Saturday, June 28, 2014

#180 / A Gullible Grand Jury

The Santa Cruz County Grand Jury has issued its 2013-2014 Grand Jury Report, and the KCBS television station in San Francisco characterized one of its findings this way: 

A desalination plant for Santa Cruz County has been talked about and studied for years. Now, a civil grand jury said it is the only single solution to averting an environmental disaster.

Similar statements were made in the local newspaper. Having read the Grand Jury Report myself, I can't really disagree with this news coverage. The Grand Jury did pretty much come down 100% for desalination. That much is true.

What is more important, of course, is whether the Grand Jury is "right" in the conclusions it came to. 

Many people think that Grand Juries provide a genuinely effective citizen review over governmental activities, and tend to think that if a Grand Jury says something, it is probably "true." This latest Grand Jury Report shows the danger of any such thinking. Grand Juries have no secret access to infallibility, and this Grand Jury's conclusions on desalination reflect a couple of conceptual fallacies and an unfortunate naivete or gullibility about the desalination issue. 

Let me address the gullibility/naivete issue first. 

The Grand Jury Report reveals that the Grand Jury extensively interviewed the public agencies that have been proposing a desalination plant as the solution to what are admittedly very real, and critical, water supply problems. Not surprisingly, it is evident that the agencies told the Grand Jury that the proposed desalination plant "is the only single solution to averting an environmental disaster." I am not saying that the public agencies used those exact words, but it's clear from the Report that this is exactly what they told the Grand Jury.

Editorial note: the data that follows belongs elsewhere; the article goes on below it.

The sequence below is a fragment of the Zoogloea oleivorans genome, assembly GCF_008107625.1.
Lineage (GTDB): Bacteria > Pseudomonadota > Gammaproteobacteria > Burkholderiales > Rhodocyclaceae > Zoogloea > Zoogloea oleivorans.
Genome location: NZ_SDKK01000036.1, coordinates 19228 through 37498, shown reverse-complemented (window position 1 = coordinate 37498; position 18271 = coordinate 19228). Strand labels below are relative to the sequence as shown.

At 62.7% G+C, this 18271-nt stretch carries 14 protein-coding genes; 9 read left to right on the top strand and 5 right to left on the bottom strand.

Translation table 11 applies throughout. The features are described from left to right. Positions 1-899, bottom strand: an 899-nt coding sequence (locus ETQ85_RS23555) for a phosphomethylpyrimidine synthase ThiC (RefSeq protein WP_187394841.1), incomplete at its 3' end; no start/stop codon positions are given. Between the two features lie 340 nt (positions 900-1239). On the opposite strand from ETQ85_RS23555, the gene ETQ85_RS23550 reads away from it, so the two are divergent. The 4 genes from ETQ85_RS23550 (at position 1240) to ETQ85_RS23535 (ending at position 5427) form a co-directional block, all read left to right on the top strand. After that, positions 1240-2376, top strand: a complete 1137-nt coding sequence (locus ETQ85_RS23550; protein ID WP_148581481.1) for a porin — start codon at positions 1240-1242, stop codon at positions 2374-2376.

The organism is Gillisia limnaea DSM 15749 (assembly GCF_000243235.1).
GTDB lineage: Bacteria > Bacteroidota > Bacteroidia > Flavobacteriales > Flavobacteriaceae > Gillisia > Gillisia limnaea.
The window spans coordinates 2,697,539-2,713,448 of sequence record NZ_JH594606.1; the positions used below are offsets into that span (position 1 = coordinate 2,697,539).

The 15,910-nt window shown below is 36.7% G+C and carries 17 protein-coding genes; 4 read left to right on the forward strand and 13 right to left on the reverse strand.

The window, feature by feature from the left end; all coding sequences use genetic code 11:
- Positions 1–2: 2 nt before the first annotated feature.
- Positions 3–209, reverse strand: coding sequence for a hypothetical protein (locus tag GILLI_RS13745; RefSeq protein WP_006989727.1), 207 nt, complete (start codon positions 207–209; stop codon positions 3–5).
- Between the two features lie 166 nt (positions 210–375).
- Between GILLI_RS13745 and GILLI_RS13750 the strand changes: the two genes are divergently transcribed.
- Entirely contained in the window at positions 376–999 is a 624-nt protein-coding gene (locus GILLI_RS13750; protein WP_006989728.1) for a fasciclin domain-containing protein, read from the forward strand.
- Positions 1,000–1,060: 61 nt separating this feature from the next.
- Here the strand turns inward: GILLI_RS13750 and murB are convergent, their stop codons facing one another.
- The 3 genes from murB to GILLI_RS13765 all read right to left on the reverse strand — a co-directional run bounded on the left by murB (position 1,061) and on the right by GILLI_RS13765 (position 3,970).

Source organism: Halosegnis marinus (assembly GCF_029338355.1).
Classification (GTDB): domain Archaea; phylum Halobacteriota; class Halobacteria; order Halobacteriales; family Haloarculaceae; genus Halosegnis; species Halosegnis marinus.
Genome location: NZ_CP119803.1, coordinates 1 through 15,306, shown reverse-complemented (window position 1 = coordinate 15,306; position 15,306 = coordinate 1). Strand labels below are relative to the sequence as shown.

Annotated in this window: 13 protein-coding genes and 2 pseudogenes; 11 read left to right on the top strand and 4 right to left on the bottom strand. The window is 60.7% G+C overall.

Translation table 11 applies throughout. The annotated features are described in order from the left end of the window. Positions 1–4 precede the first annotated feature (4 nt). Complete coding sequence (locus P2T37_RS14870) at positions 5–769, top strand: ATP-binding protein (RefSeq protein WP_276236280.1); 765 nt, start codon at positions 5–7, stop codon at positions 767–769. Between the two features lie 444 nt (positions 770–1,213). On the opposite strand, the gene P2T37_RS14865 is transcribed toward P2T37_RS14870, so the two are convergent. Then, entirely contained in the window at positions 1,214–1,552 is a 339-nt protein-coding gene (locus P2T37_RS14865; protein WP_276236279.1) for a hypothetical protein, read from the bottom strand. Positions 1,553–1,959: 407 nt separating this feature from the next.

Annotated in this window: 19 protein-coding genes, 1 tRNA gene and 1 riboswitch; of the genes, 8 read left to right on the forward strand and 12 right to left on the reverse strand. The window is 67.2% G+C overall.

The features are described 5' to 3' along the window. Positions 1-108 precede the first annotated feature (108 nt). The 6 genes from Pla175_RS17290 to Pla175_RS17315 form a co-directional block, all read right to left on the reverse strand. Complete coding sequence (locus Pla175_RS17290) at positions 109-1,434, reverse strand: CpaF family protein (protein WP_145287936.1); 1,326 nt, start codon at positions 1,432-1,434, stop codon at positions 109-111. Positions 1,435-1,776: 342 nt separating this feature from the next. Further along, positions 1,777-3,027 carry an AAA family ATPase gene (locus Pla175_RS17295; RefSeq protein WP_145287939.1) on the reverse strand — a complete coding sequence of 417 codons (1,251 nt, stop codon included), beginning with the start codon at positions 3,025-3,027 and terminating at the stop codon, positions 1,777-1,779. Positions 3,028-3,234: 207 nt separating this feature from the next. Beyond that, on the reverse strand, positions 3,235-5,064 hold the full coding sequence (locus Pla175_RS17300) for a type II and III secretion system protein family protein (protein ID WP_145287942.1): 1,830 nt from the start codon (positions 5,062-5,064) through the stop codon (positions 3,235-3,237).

That's where the gullibility problem comes in. It is apparent that the Grand Jury rather uncritically believed the agencies, and pretty much took their word for it.

Apparently, the Grand Jury didn't know that both the City of Santa Cruz and the Soquel Creek Water District have been part of a statewide industry group that is dedicated to advancing desalination in California, as the group's "sole mission." This industry-sponsored group, CalDesal, takes public money from its public agency members, like the City of Santa Cruz, which is still a member, and then uses that money to advance the desalination cause, statewide. The major beneficiaries of this effort are the engineering and construction companies that seek to build hugely expensive desalination plants. Their analysis of desalination as the right "solution" to water supply problems is highly suspect. You would think that the Grand Jury might have had some suspicion about arguments advanced by public agencies that have subscribed to the advancement of desalination as a their "sole mission." No such suspicion or skepticism is manifested in the Grand Jury Report.